At present, the criteria for approval is not transparent. Applications can be rejected without the need to give explanations. The Government may also choose not to renew the licence the following year without any justification.

Any honest person would admit that the Act has a part to play in the dearth of newspapers in Singapore.

The Government justifies the Act on the grounds that it prevents people from using the press to raise sensitive racial and religious issues that may shatter the fragile unity of our society.

If we are to accept this justification, then we must also accept the two main implications that can be drawn from it.

First, that Singapore as a society has progressed so little since the chaotic days of the 1960s racial riots that we still need laws such as the above-mentioned one in order to maintain a veneer of unity.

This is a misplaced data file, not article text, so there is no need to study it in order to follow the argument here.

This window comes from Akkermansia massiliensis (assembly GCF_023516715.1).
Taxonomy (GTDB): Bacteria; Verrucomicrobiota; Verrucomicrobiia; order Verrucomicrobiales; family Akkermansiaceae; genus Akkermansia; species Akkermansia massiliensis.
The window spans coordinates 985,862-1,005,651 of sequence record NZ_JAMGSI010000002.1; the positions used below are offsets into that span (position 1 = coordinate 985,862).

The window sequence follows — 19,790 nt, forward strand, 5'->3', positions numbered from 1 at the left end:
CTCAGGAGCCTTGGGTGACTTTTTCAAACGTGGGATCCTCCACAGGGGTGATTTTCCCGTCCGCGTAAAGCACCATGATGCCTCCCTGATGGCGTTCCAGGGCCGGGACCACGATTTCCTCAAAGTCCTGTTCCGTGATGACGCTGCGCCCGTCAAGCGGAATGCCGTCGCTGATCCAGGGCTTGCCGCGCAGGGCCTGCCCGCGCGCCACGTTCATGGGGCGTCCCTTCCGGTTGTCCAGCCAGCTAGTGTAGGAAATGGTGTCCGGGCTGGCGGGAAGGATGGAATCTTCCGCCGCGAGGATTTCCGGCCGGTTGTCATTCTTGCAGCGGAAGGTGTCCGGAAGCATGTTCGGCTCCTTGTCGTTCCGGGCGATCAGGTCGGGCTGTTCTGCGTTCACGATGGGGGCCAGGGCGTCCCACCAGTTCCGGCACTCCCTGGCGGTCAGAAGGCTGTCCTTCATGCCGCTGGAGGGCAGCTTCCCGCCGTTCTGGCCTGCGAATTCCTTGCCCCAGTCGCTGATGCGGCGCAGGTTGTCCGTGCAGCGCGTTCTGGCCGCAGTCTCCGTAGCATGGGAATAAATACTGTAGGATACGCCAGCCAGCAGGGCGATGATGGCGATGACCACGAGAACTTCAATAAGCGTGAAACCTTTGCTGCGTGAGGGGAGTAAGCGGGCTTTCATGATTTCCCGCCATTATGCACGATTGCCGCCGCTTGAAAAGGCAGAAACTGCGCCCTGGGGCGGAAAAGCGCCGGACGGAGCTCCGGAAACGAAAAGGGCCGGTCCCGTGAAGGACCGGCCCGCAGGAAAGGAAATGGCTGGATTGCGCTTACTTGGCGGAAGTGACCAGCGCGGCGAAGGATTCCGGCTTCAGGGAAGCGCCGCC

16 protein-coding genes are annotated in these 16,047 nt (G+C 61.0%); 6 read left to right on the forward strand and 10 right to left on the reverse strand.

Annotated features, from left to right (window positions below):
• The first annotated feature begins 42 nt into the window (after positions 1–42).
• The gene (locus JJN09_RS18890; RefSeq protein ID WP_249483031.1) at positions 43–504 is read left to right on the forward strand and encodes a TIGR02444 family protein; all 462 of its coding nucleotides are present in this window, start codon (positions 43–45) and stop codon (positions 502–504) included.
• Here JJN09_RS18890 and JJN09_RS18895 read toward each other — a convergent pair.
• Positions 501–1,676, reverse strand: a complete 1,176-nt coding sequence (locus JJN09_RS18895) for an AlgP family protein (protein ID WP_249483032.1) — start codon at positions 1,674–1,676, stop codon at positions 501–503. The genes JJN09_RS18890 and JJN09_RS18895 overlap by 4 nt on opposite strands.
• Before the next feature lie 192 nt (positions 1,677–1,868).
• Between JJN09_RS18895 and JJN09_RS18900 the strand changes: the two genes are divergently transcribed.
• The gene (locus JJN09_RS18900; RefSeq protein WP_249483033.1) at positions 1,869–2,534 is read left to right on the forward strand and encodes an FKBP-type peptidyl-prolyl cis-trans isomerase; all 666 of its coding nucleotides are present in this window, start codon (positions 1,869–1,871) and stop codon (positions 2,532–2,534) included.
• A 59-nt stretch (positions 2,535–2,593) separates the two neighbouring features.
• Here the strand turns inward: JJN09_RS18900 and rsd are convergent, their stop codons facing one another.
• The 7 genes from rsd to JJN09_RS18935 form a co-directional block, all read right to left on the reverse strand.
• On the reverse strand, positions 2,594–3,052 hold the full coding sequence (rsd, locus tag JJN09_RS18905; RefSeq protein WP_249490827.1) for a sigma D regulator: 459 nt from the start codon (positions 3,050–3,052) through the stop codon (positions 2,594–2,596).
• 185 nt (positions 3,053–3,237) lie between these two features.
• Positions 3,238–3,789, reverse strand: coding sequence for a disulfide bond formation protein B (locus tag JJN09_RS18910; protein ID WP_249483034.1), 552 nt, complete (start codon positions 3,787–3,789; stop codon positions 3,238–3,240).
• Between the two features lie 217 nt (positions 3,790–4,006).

Second, that our citizens are so immature and uncritical that they would readily lap up any racist or religious propaganda that surfaces should the Act be removed or revised.

If we are to accept these implications, then we have to acknowledge the immaturity of our society.

Before people label me as an arm-chair critic, let me propose a way in which we can have more press freedom without running the risk of encouraging racial and religious conflicts.

Instead of focusing on controlling who can or cannot publish newspapers, we can instead focus on making people responsible for what they say or publish in public. An example would be the laws already in place that allow people to sue those who slander them in public.